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Amid annexation talk, Wilkinsburg voters to weigh creation of government study commission

The Wilkinsburg Borough municipal building.
Rebecca Reese
90.5 WESA
Proponents of the government study commission said it will strengthen Wilkinsburg and help residents determine the best course of action going forward.

Wilkinsburg residents will consider a referendum to create a government study commission this November. If passed, the seven-member commission would evaluate how the borough is governed and give recommendations for how it should be governed going forward, potentially derailing efforts to merge Wilkinsburg and Pittsburgh.

Pittsburgh City Council nixed a plan earlier this year that would have allowed Wilkinsburg residents to vote on the merger, but some council members said they would reconsider the plan next year.

Proponents of the government study commission said it will strengthen Wilkinsburg and help residents determine the best course of action going forward. But those opposed said it’s just meant to slow down annexation efforts.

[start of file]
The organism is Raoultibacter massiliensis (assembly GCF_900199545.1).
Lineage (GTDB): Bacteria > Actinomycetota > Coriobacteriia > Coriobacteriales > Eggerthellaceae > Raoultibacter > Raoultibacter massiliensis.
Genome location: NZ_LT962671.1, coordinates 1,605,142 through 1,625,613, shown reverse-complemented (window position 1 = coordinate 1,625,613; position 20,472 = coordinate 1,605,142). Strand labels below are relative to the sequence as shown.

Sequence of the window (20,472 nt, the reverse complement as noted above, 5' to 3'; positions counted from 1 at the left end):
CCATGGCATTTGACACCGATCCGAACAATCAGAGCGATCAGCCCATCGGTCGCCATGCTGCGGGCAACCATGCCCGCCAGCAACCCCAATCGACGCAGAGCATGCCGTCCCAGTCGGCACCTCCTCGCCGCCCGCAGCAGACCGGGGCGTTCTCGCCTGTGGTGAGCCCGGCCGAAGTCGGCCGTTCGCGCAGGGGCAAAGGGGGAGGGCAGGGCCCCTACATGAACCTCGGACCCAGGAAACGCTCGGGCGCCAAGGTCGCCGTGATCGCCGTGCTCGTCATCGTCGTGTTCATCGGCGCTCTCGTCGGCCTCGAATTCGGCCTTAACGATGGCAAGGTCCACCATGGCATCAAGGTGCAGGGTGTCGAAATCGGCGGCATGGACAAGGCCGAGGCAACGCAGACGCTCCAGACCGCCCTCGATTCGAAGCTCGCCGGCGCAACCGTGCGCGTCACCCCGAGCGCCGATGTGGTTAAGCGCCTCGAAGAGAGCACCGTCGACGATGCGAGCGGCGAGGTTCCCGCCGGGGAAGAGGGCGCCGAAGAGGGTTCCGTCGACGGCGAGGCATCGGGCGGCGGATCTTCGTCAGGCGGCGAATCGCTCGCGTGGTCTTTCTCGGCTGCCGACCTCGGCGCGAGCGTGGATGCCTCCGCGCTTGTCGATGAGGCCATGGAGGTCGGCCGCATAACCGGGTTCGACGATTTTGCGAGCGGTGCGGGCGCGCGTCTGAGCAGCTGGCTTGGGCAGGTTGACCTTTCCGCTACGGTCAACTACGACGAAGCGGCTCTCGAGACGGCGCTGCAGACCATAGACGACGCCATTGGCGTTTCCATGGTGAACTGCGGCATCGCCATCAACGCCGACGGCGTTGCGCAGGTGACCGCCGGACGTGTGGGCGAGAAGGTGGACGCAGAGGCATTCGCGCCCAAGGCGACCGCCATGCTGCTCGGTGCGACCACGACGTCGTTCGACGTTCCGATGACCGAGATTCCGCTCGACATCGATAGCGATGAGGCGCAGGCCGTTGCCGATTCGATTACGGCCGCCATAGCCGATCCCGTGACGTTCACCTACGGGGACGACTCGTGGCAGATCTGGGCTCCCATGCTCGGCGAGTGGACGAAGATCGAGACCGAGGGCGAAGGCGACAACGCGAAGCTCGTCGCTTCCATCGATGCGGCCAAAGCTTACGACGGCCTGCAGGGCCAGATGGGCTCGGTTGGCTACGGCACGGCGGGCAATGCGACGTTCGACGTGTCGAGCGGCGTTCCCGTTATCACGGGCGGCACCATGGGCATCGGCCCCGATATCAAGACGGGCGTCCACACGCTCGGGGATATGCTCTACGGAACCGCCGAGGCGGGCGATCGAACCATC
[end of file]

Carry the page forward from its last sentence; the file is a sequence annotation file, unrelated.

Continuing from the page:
“A study is not a vote for or against combining Wilkinsburg and Pittsburgh. Rather, it is a vote to learn with transparency and share with accountability before making a choice,” Keywanda Ballard-Battle, a candidate for the commission, said at a press conference on Tuesday. “There is no harm in a community having more knowledge before making a decision as important and as irreversible as this.”